Consumers who took out their current contract between June 2018 and December 2018 (or if the contract was renewed during this period) are particularly targeted because they signed at a time when prices had rocketed. Since then, gas and electricity rates have fallen.
“Electricity prices went down by an average of € 150 between January and August; for gas, that’s € 350 for a yearly invoice”, sums up Laurent Jacquet, director of CREG (Commission for Electricity and Gas Regulation).
In general, a drop in prices occurs on a seasonal and recurring basis but this time, the difference is greater than usual. Gas and electricity prices had reached very low levels at the beginning of 2016, but then went up again. According to CREG’s data, the most significant increase was in the fourth quarter of 2018. This can be explained by several factors: a rise in natural gas prices on the wholesale market (due among other things to a rise in the price of CO2 emissions) and the uncertainty surrounding nuclear power production.
In the meantime, the situation on the energy market has more or less stabilised. The threat of an electricity shortage has currently been averted. Indeed, the nuclear power plants are up and running again. Besides, the production of renewable energy has reached new record levels. For instance, energy produced by solar panels increased by 6 % in the first six months of 2019 thanks to a good level of sunshine and an increase in the number of solar panels installed in Belgium.
As for gas, its price has fallen by 50 % since 1 January in Europe and Belgium. This can be explained by an abundant production and a relatively low demand following the mild winter of 2018-2019.
Therefore, it is a good time to switch energy contract, because it is highly likely that prices will start to increase again as of September.
There is all sorts of information on your gas and electricity bills and it isn’t always easy to understand everything at first sight: energy price, network costs, taxes and surcharges, etc.
The first part of the bill, which shows the energy price, is the only one on which you can have a real impact. It basically indicates the price per kWh of gas or electricity as well as the fee, which are both set by the energy supplier. This part concerns approximately half of the total amount of your bill. In short: if you divide the energy price by two, this doesn’t mean that the total amount of your bill will be divided by two. It will be reduced by 25 %. And bear in mind that everything depends on the length of the period during which the prices fall, as well as the period when it occurs. A price fall in winter will have a greater impact than a price fall in summer.
The majority of energy suppliers propose several types of contract for your electricity supply. For instance, the consumer generally has the choice between a green electricity offer, a 100 % online offer or a traditional offer. But regardless of these specificities, there is one criterion you must take into account: the rate applied in your contract. As it can be fixed or variable, it not only influences the cost per kWh and the subscription to the electricity supply, but also the customer guarantee.
A fixed tariff ensures the same price per kWh of electricity for the entire duration of the energy supply contract. In exchange for this security, suppliers often charge a higher yearly subscription fee. In comparison, a variable tariff is indexed every quarter. A downward or upward trend that the consumer usually discovers when they receive their annual statement. The risk being that if there is an increase, they have to pay a relatively high extra amount.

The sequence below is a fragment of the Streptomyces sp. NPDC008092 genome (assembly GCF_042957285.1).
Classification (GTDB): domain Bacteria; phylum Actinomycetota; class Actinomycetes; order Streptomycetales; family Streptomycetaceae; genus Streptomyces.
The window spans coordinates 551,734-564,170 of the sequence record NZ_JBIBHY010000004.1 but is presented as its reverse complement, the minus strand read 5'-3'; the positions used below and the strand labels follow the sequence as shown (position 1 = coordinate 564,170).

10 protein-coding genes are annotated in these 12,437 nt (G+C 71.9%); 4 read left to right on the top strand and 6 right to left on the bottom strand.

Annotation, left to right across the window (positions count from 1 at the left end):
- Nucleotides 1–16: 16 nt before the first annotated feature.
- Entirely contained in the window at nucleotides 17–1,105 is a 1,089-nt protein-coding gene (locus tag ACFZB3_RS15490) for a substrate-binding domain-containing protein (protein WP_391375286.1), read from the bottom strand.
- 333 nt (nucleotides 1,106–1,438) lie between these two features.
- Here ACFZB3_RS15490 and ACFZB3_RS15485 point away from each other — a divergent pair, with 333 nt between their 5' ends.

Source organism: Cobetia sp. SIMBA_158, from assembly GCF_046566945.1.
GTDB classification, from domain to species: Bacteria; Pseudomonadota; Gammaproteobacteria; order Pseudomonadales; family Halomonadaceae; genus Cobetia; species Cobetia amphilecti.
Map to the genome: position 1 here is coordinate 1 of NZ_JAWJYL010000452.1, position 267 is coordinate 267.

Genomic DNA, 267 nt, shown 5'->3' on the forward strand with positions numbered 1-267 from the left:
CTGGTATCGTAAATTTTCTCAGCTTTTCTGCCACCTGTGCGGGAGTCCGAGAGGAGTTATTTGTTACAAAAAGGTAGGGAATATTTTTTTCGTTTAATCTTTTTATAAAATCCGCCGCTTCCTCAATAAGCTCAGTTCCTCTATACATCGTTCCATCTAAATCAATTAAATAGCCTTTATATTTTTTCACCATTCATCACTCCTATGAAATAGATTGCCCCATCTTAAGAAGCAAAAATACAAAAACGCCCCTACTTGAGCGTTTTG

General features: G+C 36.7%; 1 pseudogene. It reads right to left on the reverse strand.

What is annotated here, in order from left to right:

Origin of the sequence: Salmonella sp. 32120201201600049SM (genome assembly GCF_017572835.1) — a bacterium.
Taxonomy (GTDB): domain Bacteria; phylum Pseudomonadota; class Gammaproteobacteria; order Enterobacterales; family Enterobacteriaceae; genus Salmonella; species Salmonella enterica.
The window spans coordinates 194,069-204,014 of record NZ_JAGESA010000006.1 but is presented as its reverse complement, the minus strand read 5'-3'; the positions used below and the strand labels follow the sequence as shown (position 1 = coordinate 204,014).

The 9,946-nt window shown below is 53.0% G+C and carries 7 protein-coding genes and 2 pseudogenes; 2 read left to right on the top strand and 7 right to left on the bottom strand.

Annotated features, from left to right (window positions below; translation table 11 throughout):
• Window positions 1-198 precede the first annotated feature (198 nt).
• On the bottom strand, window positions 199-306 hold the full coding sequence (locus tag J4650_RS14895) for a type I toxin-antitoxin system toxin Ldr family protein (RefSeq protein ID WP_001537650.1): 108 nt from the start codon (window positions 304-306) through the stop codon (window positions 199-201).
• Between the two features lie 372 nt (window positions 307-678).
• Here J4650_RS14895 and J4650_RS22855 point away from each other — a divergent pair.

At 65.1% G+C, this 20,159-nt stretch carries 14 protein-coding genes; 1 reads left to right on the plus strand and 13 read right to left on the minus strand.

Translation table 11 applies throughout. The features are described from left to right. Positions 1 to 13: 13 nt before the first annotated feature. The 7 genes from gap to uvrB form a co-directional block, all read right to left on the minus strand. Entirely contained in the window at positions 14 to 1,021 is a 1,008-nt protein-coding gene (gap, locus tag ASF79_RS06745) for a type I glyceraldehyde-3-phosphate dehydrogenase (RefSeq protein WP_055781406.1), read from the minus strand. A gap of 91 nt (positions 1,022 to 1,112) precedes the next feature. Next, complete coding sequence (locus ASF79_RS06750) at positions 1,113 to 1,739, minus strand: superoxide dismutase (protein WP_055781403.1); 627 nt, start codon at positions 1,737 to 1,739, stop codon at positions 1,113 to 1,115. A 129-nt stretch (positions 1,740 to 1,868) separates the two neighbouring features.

The same is true for gas supply contracts. If you already have a variable price contract, it is maybe time to think of taking out a fixed price contract as the tariffs are currently lower. Do a simulation using our price comparison tool: it is easy, quick and free.
To cover their administrative costs, energy suppliers may charge a yearly fixed fee (or subscription fees). According to CREG, these costs could be related to billing or customer care services.
There are different ways of billing the fixed fee:
Compare, switch but don’t forget this aspect if you decide to switch energy contract more often to continuously take advantage of the best prices.
Since 13 September 2012, the date the law on the abolition of exit fees came into force, all private consumers can switch supplier at any moment without paying any exit fees. However, they must respect the period of notice which is stipulated in the contract. It is usually one month.
If an energy supplier tries to charge you a fee, you can remind them of the law. If they insist, you can contact the Energy Mediation Service.
Switching your energy contract or supplier is easy and free. Furthermore, you are guaranteed your gas and/or electricity supply won’t be cut off. In Belgium, only 10 to 15 % of consumers regularly switch energy contract.
With the help of our gas and electricity price comparison tool, you get a complete picture of the market with continuously updated prices. This way, you can easily see what the best contract currently is for you, by taking into account your region, your consumption and your type of electricity meter.
You can do this directly on our website Energyprice.be. It is quick, free and you benefit from personalised support before, during and after switching contracts.
It is important to remain vigilant and compare supplier prices at least once a year. This means you can maintain a competitive price and make significant savings if better offers turn up. Often, the difference can be as much as several hundred euros on an annual basis.
Want to find out more about how the comparison tool works? Or do you need a hand to help reduce your electricity bill? Our advisors are available on 0800 37 369, Monday to Friday, from 09:00 to 18:00
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